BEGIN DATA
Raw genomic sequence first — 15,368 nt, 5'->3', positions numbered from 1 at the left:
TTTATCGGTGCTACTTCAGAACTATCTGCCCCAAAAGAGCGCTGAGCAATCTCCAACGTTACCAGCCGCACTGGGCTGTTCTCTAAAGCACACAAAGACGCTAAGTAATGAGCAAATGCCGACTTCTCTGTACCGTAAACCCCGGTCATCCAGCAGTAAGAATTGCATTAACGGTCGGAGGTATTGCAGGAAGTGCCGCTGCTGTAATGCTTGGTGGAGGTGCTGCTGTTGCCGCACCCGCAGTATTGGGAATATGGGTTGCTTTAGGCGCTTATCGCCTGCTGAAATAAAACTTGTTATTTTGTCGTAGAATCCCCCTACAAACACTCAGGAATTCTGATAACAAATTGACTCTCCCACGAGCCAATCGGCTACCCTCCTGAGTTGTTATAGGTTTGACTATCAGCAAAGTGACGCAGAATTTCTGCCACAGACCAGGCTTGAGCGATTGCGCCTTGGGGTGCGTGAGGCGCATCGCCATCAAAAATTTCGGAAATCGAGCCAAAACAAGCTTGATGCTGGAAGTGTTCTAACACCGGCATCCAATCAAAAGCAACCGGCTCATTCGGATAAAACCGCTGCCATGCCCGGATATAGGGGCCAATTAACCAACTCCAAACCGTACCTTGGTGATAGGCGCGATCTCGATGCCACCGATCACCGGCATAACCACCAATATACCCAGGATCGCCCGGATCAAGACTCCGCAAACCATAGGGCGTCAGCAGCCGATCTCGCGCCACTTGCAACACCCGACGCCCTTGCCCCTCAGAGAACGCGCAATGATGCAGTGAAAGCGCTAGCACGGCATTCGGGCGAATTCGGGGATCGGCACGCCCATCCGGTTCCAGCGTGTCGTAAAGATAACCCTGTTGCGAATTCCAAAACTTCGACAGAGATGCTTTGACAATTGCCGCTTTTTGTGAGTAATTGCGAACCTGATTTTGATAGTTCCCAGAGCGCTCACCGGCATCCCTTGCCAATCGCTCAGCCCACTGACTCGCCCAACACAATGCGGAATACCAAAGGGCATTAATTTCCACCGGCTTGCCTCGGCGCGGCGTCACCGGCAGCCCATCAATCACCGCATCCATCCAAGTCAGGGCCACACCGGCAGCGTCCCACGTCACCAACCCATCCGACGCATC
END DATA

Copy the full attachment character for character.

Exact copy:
Raw genomic sequence first — 15,368 nt, 5'->3', positions numbered from 1 at the left:
TTTATCGGTGCTACTTCAGAACTATCTGCCCCAAAAGAGCGCTGAGCAATCTCCAACGTTACCAGCCGCACTGGGCTGTTCTCTAAAGCACACAAAGACGCTAAGTAATGAGCAAATGCCGACTTCTCTGTACCGTAAACCCCGGTCATCCAGCAGTAAGAATTGCATTAACGGTCGGAGGTATTGCAGGAAGTGCCGCTGCTGTAATGCTTGGTGGAGGTGCTGCTGTTGCCGCACCCGCAGTATTGGGAATATGGGTTGCTTTAGGCGCTTATCGCCTGCTGAAATAAAACTTGTTATTTTGTCGTAGAATCCCCCTACAAACACTCAGGAATTCTGATAACAAATTGACTCTCCCACGAGCCAATCGGCTACCCTCCTGAGTTGTTATAGGTTTGACTATCAGCAAAGTGACGCAGAATTTCTGCCACAGACCAGGCTTGAGCGATTGCGCCTTGGGGTGCGTGAGGCGCATCGCCATCAAAAATTTCGGAAATCGAGCCAAAACAAGCTTGATGCTGGAAGTGTTCTAACACCGGCATCCAATCAAAAGCAACCGGCTCATTCGGATAAAACCGCTGCCATGCCCGGATATAGGGGCCAATTAACCAACTCCAAACCGTACCTTGGTGATAGGCGCGATCTCGATGCCACCGATCACCGGCATAACCACCAATATACCCAGGATCGCCCGGATCAAGACTCCGCAAACCATAGGGCGTCAGCAGCCGATCTCGCGCCACTTGCAACACCCGACGCCCTTGCCCCTCAGAGAACGCGCAATGATGCAGTGAAAGCGCTAGCACGGCATTCGGGCGAATTCGGGGATCGGCACGCCCATCCGGTTCCAGCGTGTCGTAAAGATAACCCTGTTGCGAATTCCAAAACTTCGACAGAGATGCTTTGACAATTGCCGCTTTTTGTGAGTAATTGCGAACCTGATTTTGATAGTTCCCAGAGCGCTCACCGGCATCCCTTGCCAATCGCTCAGCCCACTGACTCGCCCAACACAATGCGGAATACCAAAGGGCATTAATTTCCACCGGCTTGCCTCGGCGCGGCGTCACCGGCAGCCCATCAATCACCGCATCCATCCAAGTCAGGGCCACACCGGCAGCGTCCCACGTCACCAACCCATCCGACGCATC